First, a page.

The year-end holiday season saw a surge in Trojan activity and spam worldwide, according to network security provider Fortinet.
According to data collected from Fortinet's appliances around the world, two particular Trojans stood out during the year-end period.
These were: the W32/Zbot.GXN!tr.spy Trojan, which specialises in siphoning confidential banking information, and the gaming Trojan Spy/OnLineGames, which aims to commit theft of virtual property by illegally obtaining user passwords for online games. The former launched a four-day attack from 25–28 November, which coincided with the Black Friday shopping weekend in the United States, and Fortinet believes this was a deliberate attempt to gather as much consumer banking and credit card information as possible.
A Fortinet executive further cautioned against taking gaming Trojans lightly.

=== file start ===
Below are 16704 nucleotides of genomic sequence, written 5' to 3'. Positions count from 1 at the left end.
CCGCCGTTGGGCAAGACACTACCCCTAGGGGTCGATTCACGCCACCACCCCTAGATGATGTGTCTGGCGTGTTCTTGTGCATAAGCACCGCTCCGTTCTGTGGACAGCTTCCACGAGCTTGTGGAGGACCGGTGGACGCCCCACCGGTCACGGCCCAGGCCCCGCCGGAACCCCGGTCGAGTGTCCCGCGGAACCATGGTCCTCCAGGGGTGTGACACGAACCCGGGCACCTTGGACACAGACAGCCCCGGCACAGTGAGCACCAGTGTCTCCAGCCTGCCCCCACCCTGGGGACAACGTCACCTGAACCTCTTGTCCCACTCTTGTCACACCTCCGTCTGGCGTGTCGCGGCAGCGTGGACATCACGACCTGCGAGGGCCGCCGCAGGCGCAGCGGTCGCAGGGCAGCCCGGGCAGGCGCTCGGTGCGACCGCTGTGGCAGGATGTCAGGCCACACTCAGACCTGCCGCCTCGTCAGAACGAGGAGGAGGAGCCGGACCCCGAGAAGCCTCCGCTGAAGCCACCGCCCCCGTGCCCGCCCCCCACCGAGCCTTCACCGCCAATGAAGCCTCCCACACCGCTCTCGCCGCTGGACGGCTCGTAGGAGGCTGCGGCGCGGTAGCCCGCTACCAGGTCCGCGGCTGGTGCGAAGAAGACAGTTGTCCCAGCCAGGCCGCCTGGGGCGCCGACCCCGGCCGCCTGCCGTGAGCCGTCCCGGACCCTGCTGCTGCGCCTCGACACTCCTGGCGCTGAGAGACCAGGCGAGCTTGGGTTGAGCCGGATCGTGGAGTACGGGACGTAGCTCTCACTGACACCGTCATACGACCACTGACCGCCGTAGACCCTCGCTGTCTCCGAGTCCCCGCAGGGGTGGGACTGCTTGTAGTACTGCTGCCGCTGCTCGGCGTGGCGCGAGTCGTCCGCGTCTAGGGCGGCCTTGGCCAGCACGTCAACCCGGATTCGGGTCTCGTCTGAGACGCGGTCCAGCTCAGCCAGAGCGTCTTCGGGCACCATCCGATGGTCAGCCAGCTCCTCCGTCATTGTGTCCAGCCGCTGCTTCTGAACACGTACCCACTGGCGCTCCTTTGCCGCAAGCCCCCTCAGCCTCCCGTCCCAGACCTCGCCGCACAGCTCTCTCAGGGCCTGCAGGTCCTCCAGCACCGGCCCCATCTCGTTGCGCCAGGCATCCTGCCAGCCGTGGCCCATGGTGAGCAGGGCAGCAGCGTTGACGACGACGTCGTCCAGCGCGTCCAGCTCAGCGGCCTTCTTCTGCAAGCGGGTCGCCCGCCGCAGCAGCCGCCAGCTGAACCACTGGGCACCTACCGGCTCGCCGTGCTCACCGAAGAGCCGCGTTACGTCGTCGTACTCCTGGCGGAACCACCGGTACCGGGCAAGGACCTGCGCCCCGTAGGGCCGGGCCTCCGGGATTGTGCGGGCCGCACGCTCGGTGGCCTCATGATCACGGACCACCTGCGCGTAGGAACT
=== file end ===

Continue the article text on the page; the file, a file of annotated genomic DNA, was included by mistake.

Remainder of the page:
“Though taking a backseat to the keylogging and banking Trojans in this period, online-gaming attacks continue to be significant primarily due to the popularity of the games themselves and the real-world value that's associated with virtual gaming assets,” said Derek Manky, project manager, cyber security and threat research, Fortinet. “It should be noted that online gaming Trojans should be seen as a threat to users, gamers and corporations alike. Any Trojan sitting on a machine that has been compromised should be considered a threat to the network to which it is connected, as Trojans typically have a very dynamic nature.”
Fortinet also noted that the global volume of spam in December jumped nearly 11 per cent from November, as spammers regained their footing after the takedown of McColo. McColo was a Web hosting firm responsible for hosting a substantial proportion of the world's malware and botnet operators. The company ceased operations in November after two Internet providers cut off the firm's connectivity to the Web.
Spam topics during the year-end period 'took advantage of the holiday season and failing economy', according to Fortinet. Popular subject lines concerned electronic greeting cards, an undeliverable UPS package notification and a home loan modification scheme.